Am I alone in always having imagined that John de la Pole’s wife, Margaret Fitzalan, Countess of Lincoln, was a woman of childbearing age? Somehow I just took it as read, and thus that their apparent lack of heirs was a nasty trick of nature. Chance caused me to check for more information about this daughter of… Continue reading The Earl of Lincoln’s children and marriages. . . .?
Recently the infamous ‘David’ has popped up yet again, this time stating that Northampton’s large medieval fair, which began on St George’s Day, lasted for ten days and may have provided a legitimate reason why Anthony Woodville, Earl Rivers, bypassed the town and went straight on to Stony Stratford with young Edward V, instead of… Continue reading KEEP ON DIGGING….
… you wait over a year for a new book from John Ashdown-Hill and two turn up almost together: Cecily Neville (left) on 30 April and those “Princes” on 15 July, with another volume on Elizabeth Wydeville to follow …
NB: Since posting this article, the trial and verdict have taken place, and according to The Times, Richard was innocent! See: https://www.thetimes.co.uk/article/richard-iii-cleared-of-murder-on-a-hunch-xtkhlr5qn Well, with all the hype about this upcoming “trial” of Richard III, I become more confused. Just which Richard is going to be in the dock? The real one? Or the monster created by… Continue reading Who’s on trial? The real Richard, or the Bard’s horrible caricature…?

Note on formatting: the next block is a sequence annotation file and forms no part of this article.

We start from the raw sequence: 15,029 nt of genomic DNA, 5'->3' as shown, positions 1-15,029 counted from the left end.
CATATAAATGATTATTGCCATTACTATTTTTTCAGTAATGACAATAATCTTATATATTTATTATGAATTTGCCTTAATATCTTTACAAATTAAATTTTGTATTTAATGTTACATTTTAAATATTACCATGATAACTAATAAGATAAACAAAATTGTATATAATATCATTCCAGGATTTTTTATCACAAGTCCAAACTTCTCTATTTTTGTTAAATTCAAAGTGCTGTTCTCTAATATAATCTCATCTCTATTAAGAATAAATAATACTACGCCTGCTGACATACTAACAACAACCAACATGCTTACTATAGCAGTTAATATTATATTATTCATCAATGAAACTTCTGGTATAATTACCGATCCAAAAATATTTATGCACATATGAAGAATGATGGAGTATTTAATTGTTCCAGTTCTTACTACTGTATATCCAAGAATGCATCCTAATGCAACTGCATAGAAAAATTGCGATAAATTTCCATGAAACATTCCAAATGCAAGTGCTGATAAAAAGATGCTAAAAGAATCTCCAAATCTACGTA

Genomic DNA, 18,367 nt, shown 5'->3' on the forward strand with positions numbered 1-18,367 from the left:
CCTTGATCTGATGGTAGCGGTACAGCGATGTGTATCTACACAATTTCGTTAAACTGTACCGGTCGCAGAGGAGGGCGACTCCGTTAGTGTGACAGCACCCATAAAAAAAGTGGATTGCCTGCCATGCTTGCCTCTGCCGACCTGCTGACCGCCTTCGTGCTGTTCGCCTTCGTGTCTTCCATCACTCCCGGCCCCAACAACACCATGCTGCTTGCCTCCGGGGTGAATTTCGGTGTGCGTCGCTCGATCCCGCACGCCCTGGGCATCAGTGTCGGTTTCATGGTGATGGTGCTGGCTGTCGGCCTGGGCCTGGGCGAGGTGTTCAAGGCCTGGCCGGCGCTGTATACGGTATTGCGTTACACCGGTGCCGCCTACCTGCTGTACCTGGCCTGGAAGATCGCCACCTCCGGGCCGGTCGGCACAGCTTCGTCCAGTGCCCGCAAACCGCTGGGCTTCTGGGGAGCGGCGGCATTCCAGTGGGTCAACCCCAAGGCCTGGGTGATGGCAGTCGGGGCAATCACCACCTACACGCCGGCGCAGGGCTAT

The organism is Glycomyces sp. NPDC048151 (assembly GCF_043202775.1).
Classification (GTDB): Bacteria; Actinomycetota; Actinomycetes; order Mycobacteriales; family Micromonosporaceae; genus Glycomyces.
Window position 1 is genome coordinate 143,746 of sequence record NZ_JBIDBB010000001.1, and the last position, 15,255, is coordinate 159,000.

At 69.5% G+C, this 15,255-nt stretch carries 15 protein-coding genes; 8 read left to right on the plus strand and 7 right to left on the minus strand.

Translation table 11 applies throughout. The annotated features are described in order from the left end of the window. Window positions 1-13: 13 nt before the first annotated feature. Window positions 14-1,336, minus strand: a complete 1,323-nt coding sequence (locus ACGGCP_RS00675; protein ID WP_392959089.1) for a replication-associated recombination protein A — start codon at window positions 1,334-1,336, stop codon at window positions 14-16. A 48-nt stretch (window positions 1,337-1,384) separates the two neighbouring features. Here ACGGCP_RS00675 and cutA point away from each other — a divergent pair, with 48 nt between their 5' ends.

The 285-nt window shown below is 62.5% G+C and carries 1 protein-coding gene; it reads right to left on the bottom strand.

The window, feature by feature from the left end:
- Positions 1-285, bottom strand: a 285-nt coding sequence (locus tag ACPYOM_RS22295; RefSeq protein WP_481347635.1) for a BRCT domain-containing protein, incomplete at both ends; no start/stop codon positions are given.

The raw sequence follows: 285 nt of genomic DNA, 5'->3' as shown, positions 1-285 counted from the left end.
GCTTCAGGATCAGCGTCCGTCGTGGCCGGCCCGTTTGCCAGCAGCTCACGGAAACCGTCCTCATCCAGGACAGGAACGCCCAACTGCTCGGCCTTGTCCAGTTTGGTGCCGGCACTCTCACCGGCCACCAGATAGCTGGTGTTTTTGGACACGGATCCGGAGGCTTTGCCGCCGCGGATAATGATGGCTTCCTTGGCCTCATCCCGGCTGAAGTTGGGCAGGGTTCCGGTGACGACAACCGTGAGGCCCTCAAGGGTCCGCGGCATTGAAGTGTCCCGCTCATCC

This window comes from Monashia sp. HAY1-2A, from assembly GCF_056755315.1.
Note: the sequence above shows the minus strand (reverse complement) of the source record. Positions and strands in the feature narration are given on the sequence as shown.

“Sculptures of angels designed for the tomb of Cardinal Wolsey and then lost for hundreds of years will go on display next week. “The Wolsey Angels will be exhibited at New Walk Museum from Saturday, April 28, as part of a touring exhibition from the Victoria and Albert Museum in London.” This link also contains… Continue reading Cardinal Wolsey’s “angels” to go on display….
While searching (and searching and searching) for the inventory of the effects of Roger Mortimer, 1st Earl of March, I happened upon this great site. There are surely some gems in here for everyone. It covers the complete 120 volumes up to 1963 and I recommend it most heartily.
This swap meet might be very interesting indeed, so I hope those who live near enough will be able to go.
“A 16th-century manuscript hidden in the depths of the British Library and decoded using plagiarism software has been pinpointed as a previously unknown source for Shakespeare’s plays. “A Brief Discourse of Rebellion & Rebels by George North, a minor figure in Queen Elizabeth’s court, is, according to its finders and decoders, the source of more… Continue reading Shakespeare borrowed the work of others….
Henry Tudor certainly didn’t have it all his own way after Bosworth, although his incredible luck held – as it did throughout his life, except for losing his wife and eldest son. He didn’t replace the first, but had a spare for the second. Richard III had not had that luxury. But in 1486, during… Continue reading Henry VII escaped by a whisker….!
Yet again, I tell you the old story of looking for one thing and happening on something else. This time an article that questions the ultimate effectiveness of Henry VII’s reign. Well, rather it raises questions that historians don’t seem to have asked before now. It is well worth reading, especially as there are links to other… Continue reading Was Henry VII always so clever….?